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Limits at Infinity: What You Need to Know

Are you working with Limit at Infinity problems in Calculus? Let’s break ’em down and develop your understanding so you can solve them routinely for yourself. I.   How to think about “going to infinity” • When you see $\displaystyle{\lim_{x \to \, \infty}}$, think: “The limit as x grows and grows, and Grows, and GROWS, …,… [read more]

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Evaluating Limits

Evaluating Limits: Problems and Solutions You probably already understand the basics of what limits are, and how to find one by looking at the graph of a function. So we’re going to jump right into where most students initially have some trouble: how to actually evaluate or compute a limit in homework and exam problems,… [read more]

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0 Divided by 0: Solve Limit Problems in Calculus, Part 2

In Part 1 of this series, we illustrated three of the most common tactics you must know to use in order to be able to solve limit problems in Calculus: In this post, we’re going to look at two other tactics you’ll frequently need to invoke. I. Tactic #4: Algebraic manipulation (dust off those skills)… [read more]

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0 Divided by 0: Solve Limit Problems in Calculus, Part 1

If you’re like many Calculus students, you understand the idea of limits, but may be having trouble solving limit problems in your homework, especially when you initially find “0 divided by 0.” In this post, we’ll show you the techniques you must know in order to solve these types of problems. I. The idea of… [read more]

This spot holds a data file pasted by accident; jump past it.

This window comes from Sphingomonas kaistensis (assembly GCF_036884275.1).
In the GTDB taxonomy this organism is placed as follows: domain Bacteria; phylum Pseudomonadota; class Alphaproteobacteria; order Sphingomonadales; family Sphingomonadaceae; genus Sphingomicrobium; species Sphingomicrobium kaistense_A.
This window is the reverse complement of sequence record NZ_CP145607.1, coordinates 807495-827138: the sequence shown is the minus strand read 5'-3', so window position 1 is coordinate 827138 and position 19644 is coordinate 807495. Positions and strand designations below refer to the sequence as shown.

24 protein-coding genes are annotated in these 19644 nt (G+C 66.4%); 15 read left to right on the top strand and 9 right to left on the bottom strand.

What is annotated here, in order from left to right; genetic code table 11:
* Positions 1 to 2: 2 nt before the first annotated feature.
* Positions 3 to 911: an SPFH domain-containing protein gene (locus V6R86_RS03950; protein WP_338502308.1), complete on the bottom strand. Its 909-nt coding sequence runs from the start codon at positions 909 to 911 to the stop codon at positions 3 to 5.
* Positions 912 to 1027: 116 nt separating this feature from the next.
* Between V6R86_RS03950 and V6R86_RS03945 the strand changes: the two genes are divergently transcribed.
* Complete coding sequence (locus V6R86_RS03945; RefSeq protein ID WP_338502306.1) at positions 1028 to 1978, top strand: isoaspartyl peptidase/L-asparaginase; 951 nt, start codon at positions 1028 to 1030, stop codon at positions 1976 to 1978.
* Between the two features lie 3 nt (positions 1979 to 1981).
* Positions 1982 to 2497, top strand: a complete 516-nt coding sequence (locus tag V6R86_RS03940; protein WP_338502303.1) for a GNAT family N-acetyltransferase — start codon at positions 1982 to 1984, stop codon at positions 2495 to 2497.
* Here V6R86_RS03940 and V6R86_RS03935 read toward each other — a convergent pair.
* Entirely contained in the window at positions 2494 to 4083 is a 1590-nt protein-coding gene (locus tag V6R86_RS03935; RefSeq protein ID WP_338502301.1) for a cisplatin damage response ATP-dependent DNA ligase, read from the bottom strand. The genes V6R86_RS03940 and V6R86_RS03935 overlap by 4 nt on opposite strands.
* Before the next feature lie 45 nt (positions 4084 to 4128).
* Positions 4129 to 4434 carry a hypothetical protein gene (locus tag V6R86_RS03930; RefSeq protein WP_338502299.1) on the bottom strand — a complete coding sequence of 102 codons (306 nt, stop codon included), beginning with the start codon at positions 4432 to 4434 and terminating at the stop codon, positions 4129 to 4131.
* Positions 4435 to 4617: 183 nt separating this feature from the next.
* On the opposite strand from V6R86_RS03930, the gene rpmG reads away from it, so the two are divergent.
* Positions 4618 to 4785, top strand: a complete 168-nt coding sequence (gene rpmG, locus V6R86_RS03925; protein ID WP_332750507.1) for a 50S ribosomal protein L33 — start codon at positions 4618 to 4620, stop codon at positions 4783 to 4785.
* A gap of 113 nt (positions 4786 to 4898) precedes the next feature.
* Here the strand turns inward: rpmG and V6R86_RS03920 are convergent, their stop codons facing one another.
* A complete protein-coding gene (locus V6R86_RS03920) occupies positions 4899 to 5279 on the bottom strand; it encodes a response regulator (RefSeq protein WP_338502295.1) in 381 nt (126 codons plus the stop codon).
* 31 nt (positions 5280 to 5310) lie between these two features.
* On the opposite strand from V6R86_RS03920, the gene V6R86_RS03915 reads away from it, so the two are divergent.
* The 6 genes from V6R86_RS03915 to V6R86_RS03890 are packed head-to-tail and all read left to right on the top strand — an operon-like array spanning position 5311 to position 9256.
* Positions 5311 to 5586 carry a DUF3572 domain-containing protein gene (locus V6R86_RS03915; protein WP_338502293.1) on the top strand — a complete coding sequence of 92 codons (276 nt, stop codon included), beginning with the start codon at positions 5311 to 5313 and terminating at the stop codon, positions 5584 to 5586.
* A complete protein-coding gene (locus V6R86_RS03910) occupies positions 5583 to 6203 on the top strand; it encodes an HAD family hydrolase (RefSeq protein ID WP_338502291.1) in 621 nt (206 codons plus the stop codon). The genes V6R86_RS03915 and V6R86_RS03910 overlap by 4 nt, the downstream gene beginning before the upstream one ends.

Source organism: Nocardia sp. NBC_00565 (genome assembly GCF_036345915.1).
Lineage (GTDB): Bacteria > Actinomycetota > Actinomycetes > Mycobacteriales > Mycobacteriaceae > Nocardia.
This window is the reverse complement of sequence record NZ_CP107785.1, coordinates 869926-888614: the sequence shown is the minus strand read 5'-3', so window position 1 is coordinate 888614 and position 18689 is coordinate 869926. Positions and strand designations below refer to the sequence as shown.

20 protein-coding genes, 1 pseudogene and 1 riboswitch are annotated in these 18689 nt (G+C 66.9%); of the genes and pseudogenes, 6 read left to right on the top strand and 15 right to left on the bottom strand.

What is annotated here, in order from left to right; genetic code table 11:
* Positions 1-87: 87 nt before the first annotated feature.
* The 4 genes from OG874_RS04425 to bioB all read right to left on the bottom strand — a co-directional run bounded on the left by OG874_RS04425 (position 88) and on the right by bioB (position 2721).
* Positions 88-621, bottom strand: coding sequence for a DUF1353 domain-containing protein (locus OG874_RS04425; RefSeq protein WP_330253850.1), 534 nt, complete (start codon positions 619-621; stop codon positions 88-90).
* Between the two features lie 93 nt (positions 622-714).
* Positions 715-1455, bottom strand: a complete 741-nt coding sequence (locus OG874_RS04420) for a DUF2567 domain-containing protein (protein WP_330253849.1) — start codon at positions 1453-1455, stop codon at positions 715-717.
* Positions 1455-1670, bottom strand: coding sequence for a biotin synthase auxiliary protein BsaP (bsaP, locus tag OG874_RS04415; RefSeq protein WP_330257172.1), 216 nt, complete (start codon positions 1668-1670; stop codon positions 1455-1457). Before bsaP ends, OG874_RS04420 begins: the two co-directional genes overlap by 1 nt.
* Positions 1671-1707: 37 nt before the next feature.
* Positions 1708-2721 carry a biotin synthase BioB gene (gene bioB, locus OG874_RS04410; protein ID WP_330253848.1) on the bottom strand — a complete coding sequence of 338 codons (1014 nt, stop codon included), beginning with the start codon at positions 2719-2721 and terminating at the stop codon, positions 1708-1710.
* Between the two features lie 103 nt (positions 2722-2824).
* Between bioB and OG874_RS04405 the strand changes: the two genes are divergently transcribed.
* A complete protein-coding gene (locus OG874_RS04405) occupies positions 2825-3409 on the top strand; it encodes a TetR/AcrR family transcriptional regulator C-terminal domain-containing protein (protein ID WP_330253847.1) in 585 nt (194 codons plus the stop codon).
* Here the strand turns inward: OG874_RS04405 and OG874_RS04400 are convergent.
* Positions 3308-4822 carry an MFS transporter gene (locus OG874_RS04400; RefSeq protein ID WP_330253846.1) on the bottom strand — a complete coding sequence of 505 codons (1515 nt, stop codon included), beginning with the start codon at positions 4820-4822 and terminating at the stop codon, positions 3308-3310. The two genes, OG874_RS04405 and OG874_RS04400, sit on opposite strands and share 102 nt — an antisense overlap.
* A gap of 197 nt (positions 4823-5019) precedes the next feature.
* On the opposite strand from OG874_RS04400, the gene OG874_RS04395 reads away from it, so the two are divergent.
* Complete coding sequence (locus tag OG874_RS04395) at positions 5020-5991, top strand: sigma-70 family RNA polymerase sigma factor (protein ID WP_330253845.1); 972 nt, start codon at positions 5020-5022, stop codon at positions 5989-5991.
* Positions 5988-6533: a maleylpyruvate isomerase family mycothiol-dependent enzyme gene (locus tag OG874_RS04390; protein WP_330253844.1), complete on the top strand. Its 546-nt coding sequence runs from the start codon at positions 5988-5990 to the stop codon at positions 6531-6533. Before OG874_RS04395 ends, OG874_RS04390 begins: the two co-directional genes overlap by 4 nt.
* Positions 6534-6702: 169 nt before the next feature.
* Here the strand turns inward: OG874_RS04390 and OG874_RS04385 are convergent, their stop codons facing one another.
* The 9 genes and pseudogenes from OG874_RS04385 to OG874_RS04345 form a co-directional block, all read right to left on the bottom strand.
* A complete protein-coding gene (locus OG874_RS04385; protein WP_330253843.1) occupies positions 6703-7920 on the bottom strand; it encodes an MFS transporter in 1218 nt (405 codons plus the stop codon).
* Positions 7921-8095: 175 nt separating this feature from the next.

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Limits – Substitution

This is the first thing you should always try: just plug the value of x into f(x). If you obtain a number (and in particular, if you don’t get  $\dfrac{0}{0}$), you have your answer and are finished. In that case, these problems are completely straightforward. Example. Find $\displaystyle{\lim_{x \to 2}(x^3-5x + 7)}$. Solution. \begin{align*} \lim_{x… [read more]

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3 Common Limit Problems You Must Know How to Solve

Are you having trouble solving Calculus limit problems, even though you understand the concept? In this post we explain three approaches you’ll use again and again, especially in problems where you initially get “0/0.” I. Factoring You’ll use this approach most often. For example, consider the problem $$\lim_{x \to 4}\dfrac{x^2 – 16}{x-4} = ?$$ If… [read more]

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Update September 2022

All of our content is now free, with the goal of supporting anyone who is working to learn Calculus well.

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